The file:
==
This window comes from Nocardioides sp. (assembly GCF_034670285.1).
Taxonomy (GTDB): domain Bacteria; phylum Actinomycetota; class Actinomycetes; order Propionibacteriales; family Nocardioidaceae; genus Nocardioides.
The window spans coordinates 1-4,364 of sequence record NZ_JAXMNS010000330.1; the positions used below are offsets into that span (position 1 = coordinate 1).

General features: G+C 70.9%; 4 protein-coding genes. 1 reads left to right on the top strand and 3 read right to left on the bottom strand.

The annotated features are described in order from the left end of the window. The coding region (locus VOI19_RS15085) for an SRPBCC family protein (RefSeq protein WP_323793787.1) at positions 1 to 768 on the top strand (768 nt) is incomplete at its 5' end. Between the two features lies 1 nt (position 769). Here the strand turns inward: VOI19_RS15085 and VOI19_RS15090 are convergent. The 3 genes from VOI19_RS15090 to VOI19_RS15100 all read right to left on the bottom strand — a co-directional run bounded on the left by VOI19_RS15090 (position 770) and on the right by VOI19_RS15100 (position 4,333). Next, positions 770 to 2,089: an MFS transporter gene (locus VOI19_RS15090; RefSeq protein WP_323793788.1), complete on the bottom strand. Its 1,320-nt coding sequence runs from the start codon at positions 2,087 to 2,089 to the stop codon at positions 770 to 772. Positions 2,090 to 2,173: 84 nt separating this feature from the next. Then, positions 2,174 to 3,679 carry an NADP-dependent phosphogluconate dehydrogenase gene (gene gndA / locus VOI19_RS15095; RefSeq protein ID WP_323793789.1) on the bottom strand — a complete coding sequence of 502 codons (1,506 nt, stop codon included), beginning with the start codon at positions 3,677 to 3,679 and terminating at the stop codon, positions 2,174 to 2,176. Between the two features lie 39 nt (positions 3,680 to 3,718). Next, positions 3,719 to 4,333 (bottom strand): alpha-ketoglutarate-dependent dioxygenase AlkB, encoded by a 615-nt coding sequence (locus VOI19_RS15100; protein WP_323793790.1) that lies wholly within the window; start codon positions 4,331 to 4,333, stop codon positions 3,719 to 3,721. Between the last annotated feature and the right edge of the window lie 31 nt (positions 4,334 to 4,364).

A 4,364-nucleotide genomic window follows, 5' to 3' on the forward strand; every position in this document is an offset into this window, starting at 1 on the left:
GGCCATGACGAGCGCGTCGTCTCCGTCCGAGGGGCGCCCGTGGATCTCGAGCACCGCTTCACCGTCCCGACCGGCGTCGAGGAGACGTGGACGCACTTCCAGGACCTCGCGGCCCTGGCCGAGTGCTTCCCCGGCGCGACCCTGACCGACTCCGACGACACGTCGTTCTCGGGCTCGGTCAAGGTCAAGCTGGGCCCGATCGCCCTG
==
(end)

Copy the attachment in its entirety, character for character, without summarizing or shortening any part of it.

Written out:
This window comes from Nocardioides sp. (assembly GCF_034670285.1).
Taxonomy (GTDB): domain Bacteria; phylum Actinomycetota; class Actinomycetes; order Propionibacteriales; family Nocardioidaceae; genus Nocardioides.
The window spans coordinates 1-4,364 of sequence record NZ_JAXMNS010000330.1; the positions used below are offsets into that span (position 1 = coordinate 1).

General features: G+C 70.9%; 4 protein-coding genes. 1 reads left to right on the top strand and 3 read right to left on the bottom strand.

The annotated features are described in order from the left end of the window. The coding region (locus VOI19_RS15085) for an SRPBCC family protein (RefSeq protein WP_323793787.1) at positions 1 to 768 on the top strand (768 nt) is incomplete at its 5' end. Between the two features lies 1 nt (position 769). Here the strand turns inward: VOI19_RS15085 and VOI19_RS15090 are convergent. The 3 genes from VOI19_RS15090 to VOI19_RS15100 all read right to left on the bottom strand — a co-directional run bounded on the left by VOI19_RS15090 (position 770) and on the right by VOI19_RS15100 (position 4,333). Next, positions 770 to 2,089: an MFS transporter gene (locus VOI19_RS15090; RefSeq protein WP_323793788.1), complete on the bottom strand. Its 1,320-nt coding sequence runs from the start codon at positions 2,087 to 2,089 to the stop codon at positions 770 to 772. Positions 2,090 to 2,173: 84 nt separating this feature from the next. Then, positions 2,174 to 3,679 carry an NADP-dependent phosphogluconate dehydrogenase gene (gene gndA / locus VOI19_RS15095; RefSeq protein ID WP_323793789.1) on the bottom strand — a complete coding sequence of 502 codons (1,506 nt, stop codon included), beginning with the start codon at positions 3,677 to 3,679 and terminating at the stop codon, positions 2,174 to 2,176. Between the two features lie 39 nt (positions 3,680 to 3,718). Next, positions 3,719 to 4,333 (bottom strand): alpha-ketoglutarate-dependent dioxygenase AlkB, encoded by a 615-nt coding sequence (locus VOI19_RS15100; protein WP_323793790.1) that lies wholly within the window; start codon positions 4,331 to 4,333, stop codon positions 3,719 to 3,721. Between the last annotated feature and the right edge of the window lie 31 nt (positions 4,334 to 4,364).

A 4,364-nucleotide genomic window follows, 5' to 3' on the forward strand; every position in this document is an offset into this window, starting at 1 on the left:
GGCCATGACGAGCGCGTCGTCTCCGTCCGAGGGGCGCCCGTGGATCTCGAGCACCGCTTCACCGTCCCGACCGGCGTCGAGGAGACGTGGACGCACTTCCAGGACCTCGCGGCCCTGGCCGAGTGCTTCCCCGGCGCGACCCTGACCGACTCCGACGACACGTCGTTCTCGGGCTCGGTCAAGGTCAAGCTGGGCCCGATCGCCCTG